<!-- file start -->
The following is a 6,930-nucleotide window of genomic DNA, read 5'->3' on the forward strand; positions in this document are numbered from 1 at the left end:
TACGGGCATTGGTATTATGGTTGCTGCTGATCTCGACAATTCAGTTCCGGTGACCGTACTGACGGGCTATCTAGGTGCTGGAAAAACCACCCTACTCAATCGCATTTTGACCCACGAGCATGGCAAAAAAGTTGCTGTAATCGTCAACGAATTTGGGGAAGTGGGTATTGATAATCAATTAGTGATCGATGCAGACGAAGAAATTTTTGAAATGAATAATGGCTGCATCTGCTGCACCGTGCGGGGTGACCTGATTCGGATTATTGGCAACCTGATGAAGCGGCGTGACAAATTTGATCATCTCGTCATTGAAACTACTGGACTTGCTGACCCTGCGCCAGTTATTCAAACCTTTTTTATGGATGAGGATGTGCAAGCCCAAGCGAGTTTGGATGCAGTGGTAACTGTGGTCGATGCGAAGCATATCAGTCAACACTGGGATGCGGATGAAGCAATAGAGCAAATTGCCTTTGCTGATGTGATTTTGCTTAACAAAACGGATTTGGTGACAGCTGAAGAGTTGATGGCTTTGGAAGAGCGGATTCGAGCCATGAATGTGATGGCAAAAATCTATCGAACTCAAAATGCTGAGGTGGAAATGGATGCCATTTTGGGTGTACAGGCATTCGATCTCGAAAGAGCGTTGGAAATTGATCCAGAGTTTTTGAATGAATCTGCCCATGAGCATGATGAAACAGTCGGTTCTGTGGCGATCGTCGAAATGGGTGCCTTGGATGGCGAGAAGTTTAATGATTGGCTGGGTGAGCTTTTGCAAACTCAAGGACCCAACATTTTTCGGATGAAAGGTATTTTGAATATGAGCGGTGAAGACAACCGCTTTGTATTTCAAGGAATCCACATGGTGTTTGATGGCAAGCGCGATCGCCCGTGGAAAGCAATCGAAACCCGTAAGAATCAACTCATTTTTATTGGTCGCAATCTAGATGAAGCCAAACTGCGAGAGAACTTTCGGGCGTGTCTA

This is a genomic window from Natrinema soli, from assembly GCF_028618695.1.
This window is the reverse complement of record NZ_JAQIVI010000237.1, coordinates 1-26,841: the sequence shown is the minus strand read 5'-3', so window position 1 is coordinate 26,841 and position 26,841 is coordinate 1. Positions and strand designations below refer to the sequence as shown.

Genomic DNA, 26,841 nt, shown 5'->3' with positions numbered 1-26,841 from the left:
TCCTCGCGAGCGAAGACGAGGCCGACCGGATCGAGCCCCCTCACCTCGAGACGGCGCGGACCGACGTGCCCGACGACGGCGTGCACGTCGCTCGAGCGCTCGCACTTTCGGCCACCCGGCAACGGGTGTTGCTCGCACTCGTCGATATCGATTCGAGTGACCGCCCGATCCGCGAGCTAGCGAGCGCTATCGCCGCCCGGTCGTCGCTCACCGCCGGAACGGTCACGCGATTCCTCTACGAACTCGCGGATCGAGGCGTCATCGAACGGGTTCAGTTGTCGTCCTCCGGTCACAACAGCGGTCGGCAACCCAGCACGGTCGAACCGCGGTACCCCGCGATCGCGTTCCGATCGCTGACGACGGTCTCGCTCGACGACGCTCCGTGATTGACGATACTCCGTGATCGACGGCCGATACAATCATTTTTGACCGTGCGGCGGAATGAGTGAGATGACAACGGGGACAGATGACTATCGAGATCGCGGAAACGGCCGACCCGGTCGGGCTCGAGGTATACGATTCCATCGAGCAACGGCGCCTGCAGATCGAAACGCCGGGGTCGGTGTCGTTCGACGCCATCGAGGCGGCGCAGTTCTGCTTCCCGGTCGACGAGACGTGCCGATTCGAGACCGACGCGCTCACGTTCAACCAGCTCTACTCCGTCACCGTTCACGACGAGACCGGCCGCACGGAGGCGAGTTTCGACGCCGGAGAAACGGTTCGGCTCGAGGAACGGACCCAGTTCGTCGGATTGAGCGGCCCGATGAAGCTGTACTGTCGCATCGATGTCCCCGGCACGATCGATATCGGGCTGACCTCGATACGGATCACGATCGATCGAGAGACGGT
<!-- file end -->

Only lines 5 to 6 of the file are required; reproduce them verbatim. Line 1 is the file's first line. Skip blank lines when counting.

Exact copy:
Genomic DNA, 26,841 nt, shown 5'->3' with positions numbered 1-26,841 from the left:
TCCTCGCGAGCGAAGACGAGGCCGACCGGATCGAGCCCCCTCACCTCGAGACGGCGCGGACCGACGTGCCCGACGACGGCGTGCACGTCGCTCGAGCGCTCGCACTTTCGGCCACCCGGCAACGGGTGTTGCTCGCACTCGTCGATATCGATTCGAGTGACCGCCCGATCCGCGAGCTAGCGAGCGCTATCGCCGCCCGGTCGTCGCTCACCGCCGGAACGGTCACGCGATTCCTCTACGAACTCGCGGATCGAGGCGTCATCGAACGGGTTCAGTTGTCGTCCTCCGGTCACAACAGCGGTCGGCAACCCAGCACGGTCGAACCGCGGTACCCCGCGATCGCGTTCCGATCGCTGACGACGGTCTCGCTCGACGACGCTCCGTGATTGACGATACTCCGTGATCGACGGCCGATACAATCATTTTTGACCGTGCGGCGGAATGAGTGAGATGACAACGGGGACAGATGACTATCGAGATCGCGGAAACGGCCGACCCGGTCGGGCTCGAGGTATACGATTCCATCGAGCAACGGCGCCTGCAGATCGAAACGCCGGGGTCGGTGTCGTTCGACGCCATCGAGGCGGCGCAGTTCTGCTTCCCGGTCGACGAGACGTGCCGATTCGAGACCGACGCGCTCACGTTCAACCAGCTCTACTCCGTCACCGTTCACGACGAGACCGGCCGCACGGAGGCGAGTTTCGACGCCGGAGAAACGGTTCGGCTCGAGGAACGGACCCAGTTCGTCGGATTGAGCGGCCCGATGAAGCTGTACTGTCGCATCGATGTCCCCGGCACGATCGATATCGGGCTGACCTCGATACGGATCACGATCGATCGAGAGACGGT